I knew something wasn't right, but optometrists didn't take me seriously!

My Rose K RGP contact lens

A few weeks before I started university in 2011 I booked my first eye test. I was diagnosed with astigmatism and hyperopia and was prescribed glasses, which corrected my vision. The optometrist also mentioned he suspected I may have a condition called keratoconus, but he wanted to review me a year later, so I didn’t think much of it. They initially worked really well, my vision was crisp and I was relieved of my headaches.

A year later, the clarity of my vision declined and the headaches returned. I assumed my prescription needed updating so I booked myself in for another eye test. Unfortunately the optometrist I previously saw was no longer at that practice, so I went to a chain optometrist instead.



I went on to have my second eye test and was told my prescription hadn't changed sufficiently and I should be able to see in my glasses. I questioned her of the possibility of having keratoconus, but she said I wasn't a suspect and my eyes were “fine”.

I decided to opt for soft contact lenses to see if it would improve my vision and I was self-conscious of wearing glasses outside the house. I have tried 4 different brands of soft contact lenses and although my vision was better than glasses, it still wasn't as sharp as the first pair of glasses I got.

I kept seeing different optometrists and although my prescription remained constant, I just couldn't see. My eyes were very slow at adjusting to the different lenses in eye tests. Sometimes I could notice the optometrists getting frustrated at me and I was often told my eyes were just lazy and I’d have to get used to glasses and contacts.

My keratoconus diagnosis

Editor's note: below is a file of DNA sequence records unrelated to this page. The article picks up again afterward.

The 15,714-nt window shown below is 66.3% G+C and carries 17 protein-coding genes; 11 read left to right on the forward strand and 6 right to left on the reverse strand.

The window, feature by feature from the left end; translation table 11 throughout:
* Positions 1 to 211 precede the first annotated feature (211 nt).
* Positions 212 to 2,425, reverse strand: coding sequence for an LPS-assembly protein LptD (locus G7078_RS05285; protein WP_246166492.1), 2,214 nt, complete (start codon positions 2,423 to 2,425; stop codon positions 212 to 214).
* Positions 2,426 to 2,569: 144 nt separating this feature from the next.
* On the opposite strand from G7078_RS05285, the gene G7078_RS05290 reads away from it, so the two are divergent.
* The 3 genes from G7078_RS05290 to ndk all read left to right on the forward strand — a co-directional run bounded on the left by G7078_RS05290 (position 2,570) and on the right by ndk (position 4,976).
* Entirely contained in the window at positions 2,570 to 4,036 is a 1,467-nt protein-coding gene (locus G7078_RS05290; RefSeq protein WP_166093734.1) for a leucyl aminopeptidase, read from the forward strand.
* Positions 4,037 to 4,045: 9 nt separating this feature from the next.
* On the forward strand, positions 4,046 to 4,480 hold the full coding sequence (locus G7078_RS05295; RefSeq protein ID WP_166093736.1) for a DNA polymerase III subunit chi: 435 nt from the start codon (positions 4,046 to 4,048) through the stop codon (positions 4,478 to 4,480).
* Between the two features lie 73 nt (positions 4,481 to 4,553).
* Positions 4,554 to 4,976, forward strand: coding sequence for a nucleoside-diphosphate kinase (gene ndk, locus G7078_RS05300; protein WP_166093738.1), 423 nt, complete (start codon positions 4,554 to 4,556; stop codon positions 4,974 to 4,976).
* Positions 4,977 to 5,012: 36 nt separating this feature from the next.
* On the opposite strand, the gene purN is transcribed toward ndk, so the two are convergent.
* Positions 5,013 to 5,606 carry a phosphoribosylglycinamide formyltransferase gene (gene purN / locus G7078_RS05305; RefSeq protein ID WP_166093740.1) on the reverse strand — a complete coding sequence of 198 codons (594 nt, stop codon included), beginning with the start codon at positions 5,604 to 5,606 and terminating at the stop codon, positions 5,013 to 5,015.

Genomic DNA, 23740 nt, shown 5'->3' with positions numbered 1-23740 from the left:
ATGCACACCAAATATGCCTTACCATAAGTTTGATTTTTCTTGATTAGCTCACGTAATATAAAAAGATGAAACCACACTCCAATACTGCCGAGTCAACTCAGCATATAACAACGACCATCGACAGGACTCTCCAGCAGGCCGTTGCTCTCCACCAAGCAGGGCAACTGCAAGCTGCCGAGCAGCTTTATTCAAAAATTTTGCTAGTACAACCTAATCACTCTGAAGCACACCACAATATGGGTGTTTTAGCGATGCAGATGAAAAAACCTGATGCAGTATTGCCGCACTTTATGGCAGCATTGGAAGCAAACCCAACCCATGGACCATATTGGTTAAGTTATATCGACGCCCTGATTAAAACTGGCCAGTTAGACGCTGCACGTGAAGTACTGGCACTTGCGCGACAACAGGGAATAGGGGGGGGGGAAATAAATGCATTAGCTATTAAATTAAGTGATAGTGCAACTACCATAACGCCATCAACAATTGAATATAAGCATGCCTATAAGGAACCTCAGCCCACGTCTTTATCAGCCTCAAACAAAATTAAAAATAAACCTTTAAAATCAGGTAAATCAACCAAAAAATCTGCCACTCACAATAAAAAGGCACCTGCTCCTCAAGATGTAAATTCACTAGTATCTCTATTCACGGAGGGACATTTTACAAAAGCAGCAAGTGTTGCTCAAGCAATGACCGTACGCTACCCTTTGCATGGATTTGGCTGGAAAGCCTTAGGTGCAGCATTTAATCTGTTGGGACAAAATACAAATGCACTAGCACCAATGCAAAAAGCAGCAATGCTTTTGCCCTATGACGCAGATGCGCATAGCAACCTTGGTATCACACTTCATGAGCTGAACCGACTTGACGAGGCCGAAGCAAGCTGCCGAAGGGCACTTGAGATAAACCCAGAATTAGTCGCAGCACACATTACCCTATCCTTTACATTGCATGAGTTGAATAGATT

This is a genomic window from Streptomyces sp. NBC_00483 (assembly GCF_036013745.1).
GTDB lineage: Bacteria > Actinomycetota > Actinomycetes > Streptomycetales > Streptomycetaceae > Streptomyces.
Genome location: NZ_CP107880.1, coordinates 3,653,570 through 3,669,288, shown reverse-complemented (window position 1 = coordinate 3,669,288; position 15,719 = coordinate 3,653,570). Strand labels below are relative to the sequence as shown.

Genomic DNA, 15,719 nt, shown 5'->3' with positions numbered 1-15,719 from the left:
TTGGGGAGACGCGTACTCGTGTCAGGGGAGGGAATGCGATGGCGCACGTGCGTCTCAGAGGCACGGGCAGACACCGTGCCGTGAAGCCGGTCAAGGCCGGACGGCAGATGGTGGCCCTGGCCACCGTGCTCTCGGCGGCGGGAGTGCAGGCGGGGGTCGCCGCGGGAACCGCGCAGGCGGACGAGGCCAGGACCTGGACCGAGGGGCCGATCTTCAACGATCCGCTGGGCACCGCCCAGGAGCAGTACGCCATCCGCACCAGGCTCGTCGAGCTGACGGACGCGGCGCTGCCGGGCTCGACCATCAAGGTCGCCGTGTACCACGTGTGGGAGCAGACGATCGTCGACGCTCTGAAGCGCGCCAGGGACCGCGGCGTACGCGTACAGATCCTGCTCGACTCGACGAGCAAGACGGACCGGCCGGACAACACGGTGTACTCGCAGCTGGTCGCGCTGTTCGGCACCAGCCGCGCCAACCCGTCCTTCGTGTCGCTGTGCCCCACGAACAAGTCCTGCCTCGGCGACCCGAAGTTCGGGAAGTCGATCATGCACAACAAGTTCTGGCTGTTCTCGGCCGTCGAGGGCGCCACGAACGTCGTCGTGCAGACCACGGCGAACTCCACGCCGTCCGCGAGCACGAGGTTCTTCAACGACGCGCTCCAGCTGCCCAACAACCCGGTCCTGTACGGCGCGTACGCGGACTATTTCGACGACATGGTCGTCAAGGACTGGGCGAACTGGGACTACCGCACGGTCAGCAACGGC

After 8 months I just abandoned glasses and contacts all together. I had headaches, everything was blurry again. I couldn’t go on like this, so I tried an independent optometrist.

This optometrist spent almost an hour with me for my initial eye test and patient with my slow eyes. Chain optometrists never invested that much effort on my eye tests. I asked him why I had so many issues with soft contact lenses and glasses. He said he was almost certain I had keratoconus. A few days later I returned for a topography scan which confirmed the keratoconus and I was fitted with rigid gas permeable lenses.

My RGP in my eye... look how tiny it is
I turned to the internet for support from other keratoconus patients and it really helped me. I must say though, no one was exaggerating when they said RGP lenses are painful, they hurt so much the first time I put them in, I was in tears in optometrists office. Ouch! It’s gritty, dry and tear inducing, but it does get better in time, I promise. There are also lubricants and rewetting drops which help. Nowadays my RGPs are comfortable, once I’ve put them in. Trust me, the initial discomfort is worth it. My vision with RGPS is fantastic.

Another thing is I’ve always had problems with allergies, eczema and I suffer from IBS and studies have shown keratoconus is linked with these conditions.

My future

Just a few days ago I had my first ophthalmologist appointment. The Keratoconus in my left eye is severe, he could see it just using a light. My right eye is also keratoconic, but not nearly as bad. He is happy for me to continue wearing RGP lenses. My vision is 20/30…one line off 20/20 and I am very satisfied with that.
He has referred me to a corneal specialist to discuss crosslinking, which is a minimally invasive treatment that strengthens the cornea. This can halt or slow down the progression, reducing the need for a corneal transplant.

I asked if I was going to go blind and was told no. He said if my corneas become extremely scarred, then I will need a transplant. I was very relieved as going blind was a major concern for me. I am training to be a nurse, I need my eye sight!

Aimee Scarlett

11 comments:

  1. You should find a doctor who specializes in scleral lenses. Much more comfort, much better vision and no pressue on the cornea. Just a suggestion.

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  2. Your story is a very common KC story: patient has visual complaints that are not diagnosed correctly or taken seriously. Sorry you had to go through that.
    I strongly recommend CXL - will prevent your eyes from getting worse.